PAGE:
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This is general question.... can I run the two tomcats with two different ports, will it create any problem..? When I run a tomcat it will create the javaw.exe file in the task manager...

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Task manager sidenote: it only list processess. The javaw.exe you see is only the name of the executable launched but it's not creating any new file. Is like when you create two instances of a class. The exe file is like the class and the processes are the instances :) –  helios Jan 13 '11 at 9:02
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If any of these solved your problem, you should probably accept the one that worked. –  Stefan Thyberg Feb 23 '12 at 15:04

7 Answers 7

Apart from changing Connector port for protocol="HTTP/1.1" described in one of the answers below.

I think it requires to change Server port for 'Shutdown'

<Server port="8005" shutdown="SHUTDOWN">

and also AJP port no.

<Connector port="8009" protocol="AJP/1.3" redirectPort="8443" />

If you want to run multiple tomcat instances in parallel.

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Yes !. You can. You need to change your port to have another instance.

To do so follow the steps.

1.) Locate server.xml in {Tomcat installation folder}\ conf \

2.)Find following similar statement

<!-- Define a non-SSL HTTP/1.1 Connector on port 8180 -->
    <Connector port="8080" maxHttpHeaderSize="8192"
               maxThreads="150" minSpareThreads="25" maxSpareThreads="75"
               enableLookups="false" redirectPort="8443" acceptCount="100"
               connectionTimeout="20000" disableUploadTimeout="true" />

3.) About Tomcat’s server.xml file cites it’s runs on port 8080. Change the Connector port=”8080″ port to any other port number.

For example

<Connector port="8181" protocol="HTTP/1.1" 
               connectionTimeout="20000" 
               redirectPort="8443" />

4) Edit and save the server.xml file. Restart Tomcat. Done

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Yes, that's absolutely fine. I've done it on numerous occasions. You'll need to check all the ports you're using for Tomcat though. I can't remember whether it still has a special "local control" port, but if so those will need to be different too.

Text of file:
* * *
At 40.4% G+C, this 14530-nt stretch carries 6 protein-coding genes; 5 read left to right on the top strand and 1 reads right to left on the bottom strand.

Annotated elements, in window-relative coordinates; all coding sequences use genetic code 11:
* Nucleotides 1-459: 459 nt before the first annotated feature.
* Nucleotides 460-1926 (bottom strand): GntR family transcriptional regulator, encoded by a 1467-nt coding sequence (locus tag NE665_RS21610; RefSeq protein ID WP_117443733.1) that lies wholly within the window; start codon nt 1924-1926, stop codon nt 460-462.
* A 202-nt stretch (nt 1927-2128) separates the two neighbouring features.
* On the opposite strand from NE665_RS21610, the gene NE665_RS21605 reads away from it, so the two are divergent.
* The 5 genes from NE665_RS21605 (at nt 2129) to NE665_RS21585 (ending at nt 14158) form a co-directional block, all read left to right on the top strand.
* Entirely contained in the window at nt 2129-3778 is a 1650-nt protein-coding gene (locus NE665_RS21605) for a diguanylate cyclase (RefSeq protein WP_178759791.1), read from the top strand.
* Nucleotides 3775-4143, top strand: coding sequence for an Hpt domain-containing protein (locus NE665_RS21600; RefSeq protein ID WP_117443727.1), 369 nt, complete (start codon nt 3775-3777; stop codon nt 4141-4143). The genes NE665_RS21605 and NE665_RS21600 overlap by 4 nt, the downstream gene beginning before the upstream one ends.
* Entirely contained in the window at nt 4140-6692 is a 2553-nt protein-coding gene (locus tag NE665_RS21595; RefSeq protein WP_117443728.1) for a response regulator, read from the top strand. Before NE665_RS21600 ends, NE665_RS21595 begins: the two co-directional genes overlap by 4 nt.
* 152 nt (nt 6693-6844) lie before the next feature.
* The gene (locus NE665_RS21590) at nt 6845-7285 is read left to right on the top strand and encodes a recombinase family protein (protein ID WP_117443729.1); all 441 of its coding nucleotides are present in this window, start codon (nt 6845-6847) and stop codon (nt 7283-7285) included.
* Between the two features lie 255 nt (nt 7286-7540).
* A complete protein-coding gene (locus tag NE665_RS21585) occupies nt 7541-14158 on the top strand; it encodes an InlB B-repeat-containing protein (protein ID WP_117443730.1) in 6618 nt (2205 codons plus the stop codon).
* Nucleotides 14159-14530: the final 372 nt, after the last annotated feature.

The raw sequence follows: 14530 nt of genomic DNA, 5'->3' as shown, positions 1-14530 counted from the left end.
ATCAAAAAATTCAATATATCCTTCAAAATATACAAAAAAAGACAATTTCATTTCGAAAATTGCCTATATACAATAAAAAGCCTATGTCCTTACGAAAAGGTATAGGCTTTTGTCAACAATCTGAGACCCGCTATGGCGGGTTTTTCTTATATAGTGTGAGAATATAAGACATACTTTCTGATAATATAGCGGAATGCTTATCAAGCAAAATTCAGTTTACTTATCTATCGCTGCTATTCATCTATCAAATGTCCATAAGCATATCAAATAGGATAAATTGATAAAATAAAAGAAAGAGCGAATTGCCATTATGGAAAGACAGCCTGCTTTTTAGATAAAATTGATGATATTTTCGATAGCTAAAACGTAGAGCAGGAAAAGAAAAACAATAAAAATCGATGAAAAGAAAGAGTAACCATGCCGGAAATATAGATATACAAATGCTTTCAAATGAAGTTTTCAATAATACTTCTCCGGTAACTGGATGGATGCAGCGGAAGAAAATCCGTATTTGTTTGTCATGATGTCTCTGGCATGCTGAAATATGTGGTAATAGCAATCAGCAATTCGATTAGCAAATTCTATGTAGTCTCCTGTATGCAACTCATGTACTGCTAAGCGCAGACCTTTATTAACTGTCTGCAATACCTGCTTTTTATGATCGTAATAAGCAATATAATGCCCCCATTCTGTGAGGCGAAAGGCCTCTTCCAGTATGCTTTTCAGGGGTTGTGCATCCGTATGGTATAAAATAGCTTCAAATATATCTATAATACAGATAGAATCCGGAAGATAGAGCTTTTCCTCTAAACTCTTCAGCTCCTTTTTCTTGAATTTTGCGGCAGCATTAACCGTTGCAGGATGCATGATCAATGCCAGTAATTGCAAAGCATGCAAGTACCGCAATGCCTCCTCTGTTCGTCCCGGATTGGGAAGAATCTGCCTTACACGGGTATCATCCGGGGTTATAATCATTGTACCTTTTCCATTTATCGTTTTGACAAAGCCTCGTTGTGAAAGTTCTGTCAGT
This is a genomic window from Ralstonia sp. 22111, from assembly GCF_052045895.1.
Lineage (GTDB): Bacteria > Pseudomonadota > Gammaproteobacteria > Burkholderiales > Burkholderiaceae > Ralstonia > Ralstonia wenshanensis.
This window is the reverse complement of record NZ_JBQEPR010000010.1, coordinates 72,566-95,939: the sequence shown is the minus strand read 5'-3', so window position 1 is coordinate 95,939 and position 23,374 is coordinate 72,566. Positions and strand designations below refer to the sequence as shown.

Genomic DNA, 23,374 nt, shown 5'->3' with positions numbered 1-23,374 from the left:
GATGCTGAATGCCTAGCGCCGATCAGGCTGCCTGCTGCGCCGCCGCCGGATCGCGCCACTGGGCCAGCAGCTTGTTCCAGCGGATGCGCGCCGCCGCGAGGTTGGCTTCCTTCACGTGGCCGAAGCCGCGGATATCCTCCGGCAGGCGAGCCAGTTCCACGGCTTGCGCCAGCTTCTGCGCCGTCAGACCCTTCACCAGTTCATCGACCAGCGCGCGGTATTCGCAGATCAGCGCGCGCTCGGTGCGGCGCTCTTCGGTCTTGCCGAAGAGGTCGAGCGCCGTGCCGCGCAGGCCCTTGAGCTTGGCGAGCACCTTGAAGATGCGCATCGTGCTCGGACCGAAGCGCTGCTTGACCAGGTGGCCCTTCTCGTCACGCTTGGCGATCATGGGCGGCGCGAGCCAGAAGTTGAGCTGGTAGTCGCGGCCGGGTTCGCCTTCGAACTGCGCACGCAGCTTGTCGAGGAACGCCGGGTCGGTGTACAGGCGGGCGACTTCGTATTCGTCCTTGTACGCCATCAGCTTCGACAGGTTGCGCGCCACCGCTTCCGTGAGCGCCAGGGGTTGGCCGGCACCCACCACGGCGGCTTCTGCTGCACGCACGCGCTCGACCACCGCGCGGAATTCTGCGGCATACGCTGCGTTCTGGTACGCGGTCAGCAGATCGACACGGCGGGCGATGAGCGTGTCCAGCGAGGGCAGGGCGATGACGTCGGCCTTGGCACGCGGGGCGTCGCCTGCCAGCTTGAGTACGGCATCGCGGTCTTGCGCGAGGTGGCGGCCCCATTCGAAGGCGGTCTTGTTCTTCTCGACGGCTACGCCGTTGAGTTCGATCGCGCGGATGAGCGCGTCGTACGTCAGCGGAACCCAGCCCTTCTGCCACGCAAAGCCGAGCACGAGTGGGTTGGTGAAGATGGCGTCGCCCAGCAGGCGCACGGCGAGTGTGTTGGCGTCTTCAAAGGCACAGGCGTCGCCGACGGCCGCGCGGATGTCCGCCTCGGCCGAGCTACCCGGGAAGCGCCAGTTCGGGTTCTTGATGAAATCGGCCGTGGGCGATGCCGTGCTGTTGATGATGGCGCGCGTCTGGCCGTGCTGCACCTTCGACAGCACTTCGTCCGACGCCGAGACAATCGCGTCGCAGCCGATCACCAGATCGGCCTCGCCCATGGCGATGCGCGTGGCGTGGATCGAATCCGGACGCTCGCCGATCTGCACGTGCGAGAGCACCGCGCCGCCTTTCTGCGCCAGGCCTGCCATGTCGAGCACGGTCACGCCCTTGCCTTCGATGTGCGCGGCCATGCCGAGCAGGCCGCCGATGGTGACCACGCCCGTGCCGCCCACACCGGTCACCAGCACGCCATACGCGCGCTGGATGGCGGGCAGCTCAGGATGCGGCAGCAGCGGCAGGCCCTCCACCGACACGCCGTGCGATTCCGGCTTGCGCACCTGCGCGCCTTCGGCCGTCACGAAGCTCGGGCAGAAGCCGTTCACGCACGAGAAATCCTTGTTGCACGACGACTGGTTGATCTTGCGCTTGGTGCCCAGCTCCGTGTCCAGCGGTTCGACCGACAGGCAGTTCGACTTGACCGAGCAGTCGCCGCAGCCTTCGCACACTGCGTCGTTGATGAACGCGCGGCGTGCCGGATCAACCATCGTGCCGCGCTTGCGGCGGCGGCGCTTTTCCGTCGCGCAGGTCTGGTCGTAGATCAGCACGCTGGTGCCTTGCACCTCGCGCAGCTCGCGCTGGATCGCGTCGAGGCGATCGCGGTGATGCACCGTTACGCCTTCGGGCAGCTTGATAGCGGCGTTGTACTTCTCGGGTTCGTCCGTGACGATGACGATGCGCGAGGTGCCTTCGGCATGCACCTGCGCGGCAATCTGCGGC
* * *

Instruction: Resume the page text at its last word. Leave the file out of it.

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Thanks, i will check it & update you –  krishna Jan 13 '11 at 8:34
    
@krishna, note that if you find an answer useful, you can (and should) upvote it by clicking on the up arrow on its left :-) –  Péter Török Jan 13 '11 at 8:38
    
And one additional recommendation. You will probably wish to create separate log files for each instance of tomcat. In this case use -Dlog4j.properties to pass log configuration for each tomcat instance. –  AlexR Jan 13 '11 at 8:38
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With "all ports" Jon means at least Non-SSL, SSL, shutdown and AJP. –  Costis Aivalis Jan 13 '11 at 9:23
    
I am able to run it by changing the port numbers... Thanks –  krishna Jan 19 '11 at 9:28

In general we also set CATALINA_HOME property. so startup script first reads catalina_home and than from it figures out rest of the path. If this environment variable is set and if you try to run tomcat from any copy-paste tomcat installation location, you will get tomcat running which is pointed by CATALINA_HOME.

So while running two tomcat from same machine, remove the CATALINA_HOME property. That way it will set the CATALINA_HOME property based on directory from which you are running the startup script.

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Adding a few pointers to detailed instructions on how to accomplish that:

  1. Step by step Running Multiple Tomcat Instances on One Server.
  2. An older version of the above.
  3. Explanation of various environment variables & folders that play a role in such setup.
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you can run unlimited instances of tomcat on your server/pc, ofcourse you need to define each one with different port.

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As already discussed here, you can either omit the CATALINA_HOME environment variable and use the catalina.sh script to manage your container's life cycle or you could define another variable like CATALINA_HOME1 to point to the new tomcat's installation directory and modify it's catalina.sh script to use CATALINA_HOME1 instead of the original CATALINA_HOME reference.

In any case, you could avoid it all together by omitting any environment variable named CATALINA_HOME references and just link to the corresponding tomcat's catalina.sh script.

example:

cd /usr/sbin
ln -s /usr/local/java/apache-tomcat-6.0.37/bin/catalina.sh catalina1
ln -s /usr/share/java/apache-tomcat-6.0.37/bin/catalina.sh catalina2

Then start your tomcats like this (from anywhere):

catalina1 start
catalina2 start

Tom

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